Preventing suicide can start with a simple hello
Martlet – University of Victoria
VICTORIA (CUP) — Saving a life can be as easy as starting a conversation, especially when it’s suicide threatening that life, says Jonny Morris.
Suicide is the second-leading cause of death for Canadians aged 15–24. And, while university and college students are half as likely to die by suicide as comparables in the general population, some studies suggest that more than one in 10 post-secondary students have thought about killing themselves.
Thinking about suicide might not sound like much, but according to Morris, a suicide prevention researcher and educator with the B.C. Healthy Minds/Healthy Campuses initiative, it is.
“Any kind of suicidal behaviour at any level needs to be taken very, very seriously,” he said. “In any form it takes – the casual Facebook posting right through to the person that might make an attempt. As a community we need to take that seriously and respond in caring, compassionate, supportive, thoughtful ways that help ramp up the reasons for people wanting to stay alive.”
Suicidal behaviours can be exhibited in a variety of ways. One visible and familiar form is drug and alcohol abuse.
“Often substances affect how we think and affect our ability to not do things that might hurt ourselves,” said Morris. “I think substances are a huge issue on campus … and that’s a key commitment to the project – supporting students to have healthier relationships with substances.”
Other telltale signs that a friend or classmate may be contemplating suicide are less obvious and more subjective. Or, in the case of “ideation,” easily dismissed as just joking around.
“If someone is talking about suicide … even making a throw-away comment or joke about suicide … thinking about suicide is quite a strong predictor that they are at risk of suicidal behaviour,” said Morris.
Something else to watch for is extreme mood swings. Being exceedingly down for long periods, or drastic changes in temperament, should be noted and discussed says Morris. Morris adds that its close association with mental illness has stigmatized suicide. While granting that this association has a factual basis, Morris cautions against exclusionary thinking.
“Suicide is very dominantly formed in relation to mental illness. [But] if our focus is solely on mental illness, are we missing opportunities for prevention?”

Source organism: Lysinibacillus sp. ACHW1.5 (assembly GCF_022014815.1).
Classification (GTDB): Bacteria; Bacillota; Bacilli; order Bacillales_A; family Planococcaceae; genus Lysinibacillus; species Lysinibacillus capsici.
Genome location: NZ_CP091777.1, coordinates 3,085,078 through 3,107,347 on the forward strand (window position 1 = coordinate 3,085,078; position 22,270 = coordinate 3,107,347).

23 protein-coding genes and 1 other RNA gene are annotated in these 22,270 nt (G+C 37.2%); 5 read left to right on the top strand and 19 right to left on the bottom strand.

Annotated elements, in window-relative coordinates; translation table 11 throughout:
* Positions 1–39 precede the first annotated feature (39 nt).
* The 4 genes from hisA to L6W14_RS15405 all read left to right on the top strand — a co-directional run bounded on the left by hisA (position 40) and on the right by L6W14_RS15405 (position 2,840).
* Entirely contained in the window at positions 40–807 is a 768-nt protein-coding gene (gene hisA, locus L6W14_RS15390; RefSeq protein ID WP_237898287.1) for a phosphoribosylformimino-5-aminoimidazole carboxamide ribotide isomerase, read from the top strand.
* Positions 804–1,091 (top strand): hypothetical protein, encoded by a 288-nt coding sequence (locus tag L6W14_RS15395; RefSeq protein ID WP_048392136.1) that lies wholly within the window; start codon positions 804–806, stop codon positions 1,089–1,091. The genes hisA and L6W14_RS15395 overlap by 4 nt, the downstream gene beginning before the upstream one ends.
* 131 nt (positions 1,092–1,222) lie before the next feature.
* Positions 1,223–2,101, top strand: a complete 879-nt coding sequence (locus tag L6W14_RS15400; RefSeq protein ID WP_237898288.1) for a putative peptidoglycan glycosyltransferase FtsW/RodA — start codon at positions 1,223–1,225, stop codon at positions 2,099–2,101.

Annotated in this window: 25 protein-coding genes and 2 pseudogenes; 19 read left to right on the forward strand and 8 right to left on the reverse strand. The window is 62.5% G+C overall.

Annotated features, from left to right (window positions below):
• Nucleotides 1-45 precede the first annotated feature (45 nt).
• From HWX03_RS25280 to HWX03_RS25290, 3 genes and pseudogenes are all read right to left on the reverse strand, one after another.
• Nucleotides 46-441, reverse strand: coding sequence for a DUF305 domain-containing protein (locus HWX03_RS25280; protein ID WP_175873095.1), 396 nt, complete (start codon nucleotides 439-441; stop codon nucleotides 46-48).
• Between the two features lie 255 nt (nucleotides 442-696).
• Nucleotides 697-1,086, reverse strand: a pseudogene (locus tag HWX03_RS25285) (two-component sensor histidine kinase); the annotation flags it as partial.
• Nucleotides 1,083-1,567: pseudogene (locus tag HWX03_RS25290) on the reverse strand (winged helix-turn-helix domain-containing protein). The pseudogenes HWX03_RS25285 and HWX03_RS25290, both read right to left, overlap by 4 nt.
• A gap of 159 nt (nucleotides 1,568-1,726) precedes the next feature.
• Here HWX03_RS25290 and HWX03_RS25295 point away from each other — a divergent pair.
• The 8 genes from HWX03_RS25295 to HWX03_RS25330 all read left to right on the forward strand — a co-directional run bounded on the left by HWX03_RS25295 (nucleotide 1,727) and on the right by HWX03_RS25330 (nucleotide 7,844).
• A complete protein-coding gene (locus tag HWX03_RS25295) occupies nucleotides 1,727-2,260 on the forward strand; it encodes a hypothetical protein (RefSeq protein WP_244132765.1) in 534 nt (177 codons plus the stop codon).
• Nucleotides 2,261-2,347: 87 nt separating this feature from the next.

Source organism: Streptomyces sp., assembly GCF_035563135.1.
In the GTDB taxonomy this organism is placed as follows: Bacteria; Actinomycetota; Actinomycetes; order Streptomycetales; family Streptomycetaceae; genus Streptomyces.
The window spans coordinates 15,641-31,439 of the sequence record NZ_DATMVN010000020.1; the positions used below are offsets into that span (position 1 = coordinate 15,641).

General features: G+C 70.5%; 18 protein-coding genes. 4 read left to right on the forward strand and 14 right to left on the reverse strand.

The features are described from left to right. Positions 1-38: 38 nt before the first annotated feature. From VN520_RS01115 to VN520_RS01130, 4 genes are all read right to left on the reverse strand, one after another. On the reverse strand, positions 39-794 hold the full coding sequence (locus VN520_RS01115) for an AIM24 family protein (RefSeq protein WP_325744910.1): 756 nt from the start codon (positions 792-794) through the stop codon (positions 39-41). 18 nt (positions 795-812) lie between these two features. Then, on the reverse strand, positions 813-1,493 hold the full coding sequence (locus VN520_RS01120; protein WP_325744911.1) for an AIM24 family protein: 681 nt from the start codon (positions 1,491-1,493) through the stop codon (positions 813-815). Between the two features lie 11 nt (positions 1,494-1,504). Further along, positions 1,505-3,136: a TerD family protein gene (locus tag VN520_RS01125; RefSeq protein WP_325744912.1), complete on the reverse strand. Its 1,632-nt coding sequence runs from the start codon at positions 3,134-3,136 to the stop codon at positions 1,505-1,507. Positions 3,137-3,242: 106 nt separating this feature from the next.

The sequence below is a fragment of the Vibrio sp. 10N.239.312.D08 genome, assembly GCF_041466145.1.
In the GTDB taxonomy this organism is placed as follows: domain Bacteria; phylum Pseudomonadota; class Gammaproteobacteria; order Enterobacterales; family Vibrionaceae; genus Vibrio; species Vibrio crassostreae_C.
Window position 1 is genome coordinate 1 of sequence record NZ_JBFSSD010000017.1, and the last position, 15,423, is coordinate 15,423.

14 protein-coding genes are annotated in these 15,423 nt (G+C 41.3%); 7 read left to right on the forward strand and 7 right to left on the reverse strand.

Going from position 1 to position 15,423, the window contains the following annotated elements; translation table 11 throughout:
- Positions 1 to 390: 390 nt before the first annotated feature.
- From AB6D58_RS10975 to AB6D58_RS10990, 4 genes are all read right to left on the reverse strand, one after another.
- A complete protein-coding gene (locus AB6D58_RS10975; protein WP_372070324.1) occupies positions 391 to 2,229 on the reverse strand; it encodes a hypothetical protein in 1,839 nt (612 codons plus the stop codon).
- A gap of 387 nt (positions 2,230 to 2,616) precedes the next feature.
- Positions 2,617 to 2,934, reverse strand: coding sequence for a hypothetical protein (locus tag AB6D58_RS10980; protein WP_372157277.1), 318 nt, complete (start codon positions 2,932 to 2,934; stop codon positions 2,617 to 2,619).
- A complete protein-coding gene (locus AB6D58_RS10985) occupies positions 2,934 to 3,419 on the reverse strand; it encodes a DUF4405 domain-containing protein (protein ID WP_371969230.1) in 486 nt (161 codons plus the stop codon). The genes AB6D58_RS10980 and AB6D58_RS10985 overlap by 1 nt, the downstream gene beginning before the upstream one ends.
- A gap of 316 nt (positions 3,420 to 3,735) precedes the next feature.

This thinking also risks simplifying suicide to an issue belonging in mental illness discourse. Morris points to the recent suicide of Tyler Clementi, an 18-year-old student at Rutgers University, who killed himself after his roommate allegedly put video of Clementi engaging in a sexual encounter with another man on the Internet.
“So was that the result of mental illness or the result of something else, like homophobia for example?” asked Morris.
Homophobia represents one example of what Morris calls a “socio-contextual factor” that can lead to suicide.
Race and cultural expectations, something a foreign exchange student might experience, are another; but these conversations tend to centre on demographics rather than look at any underlying causes.
“It’s about looking at the practices of homophobia, or the practices of colonialism and their relationship to suicide,” Morris said. “My hunch is that they have a relationship.”
These factors are exacerbated by an increasing cultural isolation in an age of technology. “We’re all on the bus and we’re all plugged-in in various different ways rather than interacting in conversation,” said Morris. “This helps the isolation grow.”
And this isolation kills. Luckily, it is also easily overcome.
“Being open to engage relationally with someone, to reach out to someone and have a conversation with that person, is key. I think connection is the key thing … and not just [for] people I know. I might be concerned about someone who is isolated who I might not be connected with,” Morris said. “Be open to listening compassionately.”